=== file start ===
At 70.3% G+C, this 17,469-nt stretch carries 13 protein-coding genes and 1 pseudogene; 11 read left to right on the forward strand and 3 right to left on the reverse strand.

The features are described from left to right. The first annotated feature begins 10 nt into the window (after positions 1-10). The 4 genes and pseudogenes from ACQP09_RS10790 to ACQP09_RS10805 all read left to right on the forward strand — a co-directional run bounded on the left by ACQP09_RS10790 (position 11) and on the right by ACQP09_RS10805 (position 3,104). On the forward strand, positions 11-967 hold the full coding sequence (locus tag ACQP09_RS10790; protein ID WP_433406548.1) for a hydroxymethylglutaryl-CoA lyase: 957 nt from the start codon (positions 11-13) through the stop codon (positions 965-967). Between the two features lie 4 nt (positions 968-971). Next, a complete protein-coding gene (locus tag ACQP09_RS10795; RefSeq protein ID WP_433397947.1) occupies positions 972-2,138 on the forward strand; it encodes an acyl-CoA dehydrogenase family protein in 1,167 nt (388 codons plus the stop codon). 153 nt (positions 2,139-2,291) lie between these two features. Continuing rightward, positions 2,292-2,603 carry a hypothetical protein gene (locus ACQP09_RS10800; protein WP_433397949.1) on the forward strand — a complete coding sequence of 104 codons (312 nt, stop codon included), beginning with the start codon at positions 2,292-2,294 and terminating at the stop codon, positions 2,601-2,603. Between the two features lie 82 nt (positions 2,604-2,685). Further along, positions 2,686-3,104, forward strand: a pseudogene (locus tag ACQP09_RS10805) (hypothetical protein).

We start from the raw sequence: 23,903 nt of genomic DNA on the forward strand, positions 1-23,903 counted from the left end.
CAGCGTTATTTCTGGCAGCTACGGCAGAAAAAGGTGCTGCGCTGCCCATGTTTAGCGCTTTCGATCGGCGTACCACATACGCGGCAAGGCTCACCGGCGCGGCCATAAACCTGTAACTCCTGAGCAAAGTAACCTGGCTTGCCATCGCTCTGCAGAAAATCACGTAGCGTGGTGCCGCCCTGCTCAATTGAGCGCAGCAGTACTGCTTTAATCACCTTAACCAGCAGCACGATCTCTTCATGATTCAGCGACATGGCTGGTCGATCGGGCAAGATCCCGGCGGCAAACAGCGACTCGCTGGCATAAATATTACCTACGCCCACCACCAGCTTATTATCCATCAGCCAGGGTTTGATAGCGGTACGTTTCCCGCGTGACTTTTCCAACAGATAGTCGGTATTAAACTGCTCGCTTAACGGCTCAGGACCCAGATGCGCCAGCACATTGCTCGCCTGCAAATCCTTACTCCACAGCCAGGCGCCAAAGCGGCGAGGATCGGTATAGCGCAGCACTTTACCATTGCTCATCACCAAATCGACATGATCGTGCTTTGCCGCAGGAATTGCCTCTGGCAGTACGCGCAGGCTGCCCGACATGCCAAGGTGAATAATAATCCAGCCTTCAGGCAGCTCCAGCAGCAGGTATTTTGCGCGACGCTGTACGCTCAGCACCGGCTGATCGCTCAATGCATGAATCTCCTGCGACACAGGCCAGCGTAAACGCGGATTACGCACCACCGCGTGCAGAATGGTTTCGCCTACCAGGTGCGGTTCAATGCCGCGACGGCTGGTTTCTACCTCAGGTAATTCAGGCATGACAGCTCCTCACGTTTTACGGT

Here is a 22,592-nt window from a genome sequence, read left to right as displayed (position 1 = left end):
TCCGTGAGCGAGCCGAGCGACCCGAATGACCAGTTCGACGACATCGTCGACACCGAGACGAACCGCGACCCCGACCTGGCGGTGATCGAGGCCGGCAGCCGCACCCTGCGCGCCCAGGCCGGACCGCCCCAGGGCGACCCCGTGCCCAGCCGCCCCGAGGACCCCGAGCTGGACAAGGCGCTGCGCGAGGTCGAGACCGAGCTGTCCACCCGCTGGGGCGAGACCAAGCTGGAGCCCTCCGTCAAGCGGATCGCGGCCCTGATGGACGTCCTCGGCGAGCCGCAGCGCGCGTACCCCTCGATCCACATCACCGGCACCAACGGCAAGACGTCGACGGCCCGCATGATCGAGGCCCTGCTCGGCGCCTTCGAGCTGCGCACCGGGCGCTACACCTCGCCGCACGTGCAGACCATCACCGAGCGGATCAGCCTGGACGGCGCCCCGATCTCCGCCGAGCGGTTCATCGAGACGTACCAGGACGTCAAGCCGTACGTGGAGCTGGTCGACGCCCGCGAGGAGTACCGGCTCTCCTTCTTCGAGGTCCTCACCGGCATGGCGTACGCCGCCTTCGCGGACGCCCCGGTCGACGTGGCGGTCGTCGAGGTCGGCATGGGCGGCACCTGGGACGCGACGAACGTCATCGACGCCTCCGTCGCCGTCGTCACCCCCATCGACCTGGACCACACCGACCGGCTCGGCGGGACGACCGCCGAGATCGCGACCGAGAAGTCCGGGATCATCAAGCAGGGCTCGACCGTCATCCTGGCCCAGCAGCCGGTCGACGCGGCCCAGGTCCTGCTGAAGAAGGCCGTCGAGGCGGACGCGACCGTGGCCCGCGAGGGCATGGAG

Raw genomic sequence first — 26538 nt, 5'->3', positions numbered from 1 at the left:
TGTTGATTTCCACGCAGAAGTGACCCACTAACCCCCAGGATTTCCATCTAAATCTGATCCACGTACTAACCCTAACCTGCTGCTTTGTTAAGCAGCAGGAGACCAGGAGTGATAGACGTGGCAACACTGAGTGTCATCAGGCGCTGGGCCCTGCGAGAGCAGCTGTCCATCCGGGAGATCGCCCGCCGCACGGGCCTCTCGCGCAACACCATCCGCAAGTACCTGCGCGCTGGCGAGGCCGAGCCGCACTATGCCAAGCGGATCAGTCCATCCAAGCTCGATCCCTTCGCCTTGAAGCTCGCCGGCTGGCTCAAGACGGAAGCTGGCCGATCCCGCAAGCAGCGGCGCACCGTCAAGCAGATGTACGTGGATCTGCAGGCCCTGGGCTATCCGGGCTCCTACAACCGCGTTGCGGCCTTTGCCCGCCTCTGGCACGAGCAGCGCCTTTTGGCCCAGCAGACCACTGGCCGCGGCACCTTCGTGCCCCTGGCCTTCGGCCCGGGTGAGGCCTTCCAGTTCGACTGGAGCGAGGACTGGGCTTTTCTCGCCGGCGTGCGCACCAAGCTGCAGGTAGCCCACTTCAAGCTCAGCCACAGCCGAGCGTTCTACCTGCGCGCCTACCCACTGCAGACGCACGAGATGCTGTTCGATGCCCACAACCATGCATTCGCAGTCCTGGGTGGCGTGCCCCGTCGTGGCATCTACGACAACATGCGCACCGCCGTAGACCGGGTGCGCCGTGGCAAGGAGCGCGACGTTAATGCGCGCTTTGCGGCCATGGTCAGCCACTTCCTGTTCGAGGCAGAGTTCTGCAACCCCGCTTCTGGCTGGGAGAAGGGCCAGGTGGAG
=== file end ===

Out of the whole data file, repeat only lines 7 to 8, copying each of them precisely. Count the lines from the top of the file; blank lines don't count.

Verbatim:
Raw genomic sequence first — 26538 nt, 5'->3', positions numbered from 1 at the left:
TGTTGATTTCCACGCAGAAGTGACCCACTAACCCCCAGGATTTCCATCTAAATCTGATCCACGTACTAACCCTAACCTGCTGCTTTGTTAAGCAGCAGGAGACCAGGAGTGATAGACGTGGCAACACTGAGTGTCATCAGGCGCTGGGCCCTGCGAGAGCAGCTGTCCATCCGGGAGATCGCCCGCCGCACGGGCCTCTCGCGCAACACCATCCGCAAGTACCTGCGCGCTGGCGAGGCCGAGCCGCACTATGCCAAGCGGATCAGTCCATCCAAGCTCGATCCCTTCGCCTTGAAGCTCGCCGGCTGGCTCAAGACGGAAGCTGGCCGATCCCGCAAGCAGCGGCGCACCGTCAAGCAGATGTACGTGGATCTGCAGGCCCTGGGCTATCCGGGCTCCTACAACCGCGTTGCGGCCTTTGCCCGCCTCTGGCACGAGCAGCGCCTTTTGGCCCAGCAGACCACTGGCCGCGGCACCTTCGTGCCCCTGGCCTTCGGCCCGGGTGAGGCCTTCCAGTTCGACTGGAGCGAGGACTGGGCTTTTCTCGCCGGCGTGCGCACCAAGCTGCAGGTAGCCCACTTCAAGCTCAGCCACAGCCGAGCGTTCTACCTGCGCGCCTACCCACTGCAGACGCACGAGATGCTGTTCGATGCCCACAACCATGCATTCGCAGTCCTGGGTGGCGTGCCCCGTCGTGGCATCTACGACAACATGCGCACCGCCGTAGACCGGGTGCGCCGTGGCAAGGAGCGCGACGTTAATGCGCGCTTTGCGGCCATGGTCAGCCACTTCCTGTTCGAGGCAGAGTTCTGCAACCCCGCTTCTGGCTGGGAGAAGGGCCAGGTGGAG